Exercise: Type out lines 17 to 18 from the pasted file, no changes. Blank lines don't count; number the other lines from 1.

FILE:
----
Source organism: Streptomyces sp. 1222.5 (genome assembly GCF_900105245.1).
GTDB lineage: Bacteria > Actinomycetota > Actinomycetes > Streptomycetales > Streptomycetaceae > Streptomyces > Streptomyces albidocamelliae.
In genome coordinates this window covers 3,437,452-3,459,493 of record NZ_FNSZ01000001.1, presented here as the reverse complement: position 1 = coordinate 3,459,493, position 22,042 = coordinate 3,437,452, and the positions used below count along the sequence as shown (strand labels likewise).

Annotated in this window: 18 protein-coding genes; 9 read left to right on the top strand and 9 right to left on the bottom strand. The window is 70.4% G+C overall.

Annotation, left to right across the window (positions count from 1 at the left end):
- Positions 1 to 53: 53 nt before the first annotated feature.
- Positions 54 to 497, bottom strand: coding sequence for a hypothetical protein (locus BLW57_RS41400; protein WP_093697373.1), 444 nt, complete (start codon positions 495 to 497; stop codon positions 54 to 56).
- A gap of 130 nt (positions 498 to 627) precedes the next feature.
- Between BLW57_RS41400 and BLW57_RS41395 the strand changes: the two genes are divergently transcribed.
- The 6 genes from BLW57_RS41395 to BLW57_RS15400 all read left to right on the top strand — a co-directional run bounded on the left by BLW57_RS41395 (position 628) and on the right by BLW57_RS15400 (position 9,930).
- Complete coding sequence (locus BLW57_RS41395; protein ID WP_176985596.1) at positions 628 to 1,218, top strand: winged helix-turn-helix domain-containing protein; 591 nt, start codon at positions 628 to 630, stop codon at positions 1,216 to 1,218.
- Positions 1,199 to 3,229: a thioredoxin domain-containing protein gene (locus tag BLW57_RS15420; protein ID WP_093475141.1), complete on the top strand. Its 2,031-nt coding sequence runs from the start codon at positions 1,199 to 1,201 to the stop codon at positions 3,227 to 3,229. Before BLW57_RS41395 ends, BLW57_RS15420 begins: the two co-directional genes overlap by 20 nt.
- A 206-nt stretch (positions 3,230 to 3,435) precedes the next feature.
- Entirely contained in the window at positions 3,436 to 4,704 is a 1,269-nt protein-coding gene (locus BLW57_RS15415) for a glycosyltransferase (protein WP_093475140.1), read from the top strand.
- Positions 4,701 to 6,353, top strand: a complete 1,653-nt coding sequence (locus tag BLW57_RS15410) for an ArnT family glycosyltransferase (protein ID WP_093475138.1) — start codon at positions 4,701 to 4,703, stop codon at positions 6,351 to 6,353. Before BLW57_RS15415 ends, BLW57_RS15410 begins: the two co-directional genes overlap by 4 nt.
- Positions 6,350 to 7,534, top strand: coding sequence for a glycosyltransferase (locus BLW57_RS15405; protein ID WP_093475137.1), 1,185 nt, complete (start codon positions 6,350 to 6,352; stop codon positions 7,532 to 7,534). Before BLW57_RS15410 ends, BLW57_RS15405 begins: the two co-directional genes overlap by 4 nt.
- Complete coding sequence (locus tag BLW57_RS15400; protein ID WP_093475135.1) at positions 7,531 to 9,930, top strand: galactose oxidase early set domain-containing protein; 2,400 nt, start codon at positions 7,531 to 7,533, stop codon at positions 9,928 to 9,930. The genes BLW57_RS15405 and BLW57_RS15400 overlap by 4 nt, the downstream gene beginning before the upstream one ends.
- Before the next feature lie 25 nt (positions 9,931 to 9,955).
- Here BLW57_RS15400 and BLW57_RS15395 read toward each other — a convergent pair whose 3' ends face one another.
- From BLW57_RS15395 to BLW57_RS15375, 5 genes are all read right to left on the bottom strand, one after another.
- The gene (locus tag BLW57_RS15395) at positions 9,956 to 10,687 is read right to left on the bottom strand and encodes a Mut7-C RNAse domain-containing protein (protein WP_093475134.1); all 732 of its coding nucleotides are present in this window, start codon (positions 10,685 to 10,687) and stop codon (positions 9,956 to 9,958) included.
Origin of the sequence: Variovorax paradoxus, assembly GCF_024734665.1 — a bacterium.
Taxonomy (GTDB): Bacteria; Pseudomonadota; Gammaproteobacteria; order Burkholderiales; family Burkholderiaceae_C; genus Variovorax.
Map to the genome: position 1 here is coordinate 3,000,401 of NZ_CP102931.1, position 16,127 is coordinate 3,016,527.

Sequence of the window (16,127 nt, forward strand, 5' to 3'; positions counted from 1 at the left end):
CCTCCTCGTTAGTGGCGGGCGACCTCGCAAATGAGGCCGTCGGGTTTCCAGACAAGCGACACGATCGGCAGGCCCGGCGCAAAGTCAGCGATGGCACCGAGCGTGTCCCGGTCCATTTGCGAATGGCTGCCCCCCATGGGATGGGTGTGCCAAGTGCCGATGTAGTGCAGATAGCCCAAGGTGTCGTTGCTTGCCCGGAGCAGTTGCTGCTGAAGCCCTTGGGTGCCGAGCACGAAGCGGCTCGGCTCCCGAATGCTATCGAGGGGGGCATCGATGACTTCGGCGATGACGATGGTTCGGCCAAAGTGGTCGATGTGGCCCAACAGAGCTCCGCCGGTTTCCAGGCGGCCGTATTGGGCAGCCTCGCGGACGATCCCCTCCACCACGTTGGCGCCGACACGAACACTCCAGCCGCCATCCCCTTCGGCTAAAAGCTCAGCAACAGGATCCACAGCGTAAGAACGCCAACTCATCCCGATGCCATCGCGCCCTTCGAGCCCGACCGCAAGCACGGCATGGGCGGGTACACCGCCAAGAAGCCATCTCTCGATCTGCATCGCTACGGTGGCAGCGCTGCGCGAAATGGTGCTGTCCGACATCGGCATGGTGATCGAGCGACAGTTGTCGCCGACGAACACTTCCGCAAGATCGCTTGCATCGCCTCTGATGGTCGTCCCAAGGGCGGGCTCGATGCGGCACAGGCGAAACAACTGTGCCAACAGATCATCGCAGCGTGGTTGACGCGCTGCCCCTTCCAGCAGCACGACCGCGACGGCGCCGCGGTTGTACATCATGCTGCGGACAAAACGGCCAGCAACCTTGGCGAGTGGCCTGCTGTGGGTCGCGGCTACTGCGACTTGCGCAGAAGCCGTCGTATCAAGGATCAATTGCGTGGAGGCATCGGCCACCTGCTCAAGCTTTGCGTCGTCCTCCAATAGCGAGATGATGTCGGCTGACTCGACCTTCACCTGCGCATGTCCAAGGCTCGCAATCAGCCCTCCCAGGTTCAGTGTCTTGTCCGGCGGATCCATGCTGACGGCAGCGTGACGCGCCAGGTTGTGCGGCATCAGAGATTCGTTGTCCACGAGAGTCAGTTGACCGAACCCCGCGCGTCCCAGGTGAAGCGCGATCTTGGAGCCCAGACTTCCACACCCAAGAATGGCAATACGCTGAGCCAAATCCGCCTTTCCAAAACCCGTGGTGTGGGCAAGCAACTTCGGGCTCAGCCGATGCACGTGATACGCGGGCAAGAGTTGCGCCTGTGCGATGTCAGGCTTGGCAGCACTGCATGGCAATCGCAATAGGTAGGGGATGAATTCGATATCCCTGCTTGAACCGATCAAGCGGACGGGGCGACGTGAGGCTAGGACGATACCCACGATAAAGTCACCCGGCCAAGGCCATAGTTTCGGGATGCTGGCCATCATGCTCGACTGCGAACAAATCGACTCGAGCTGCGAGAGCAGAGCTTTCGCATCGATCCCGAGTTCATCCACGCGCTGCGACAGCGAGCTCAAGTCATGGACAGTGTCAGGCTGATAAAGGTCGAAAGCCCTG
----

- Complete coding sequence (locus tag BLW57_RS15400; protein ID WP_093475135.1) at positions 7,531 to 9,930, top strand: galactose oxidase early set domain-containing protein; 2,400 nt, start codon at positions 7,531 to 7,533, stop codon at positions 9,928 to 9,930. The genes BLW57_RS15405 and BLW57_RS15400 overlap by 4 nt, the downstream gene beginning before the upstream one ends.
- Before the next feature lie 25 nt (positions 9,931 to 9,955).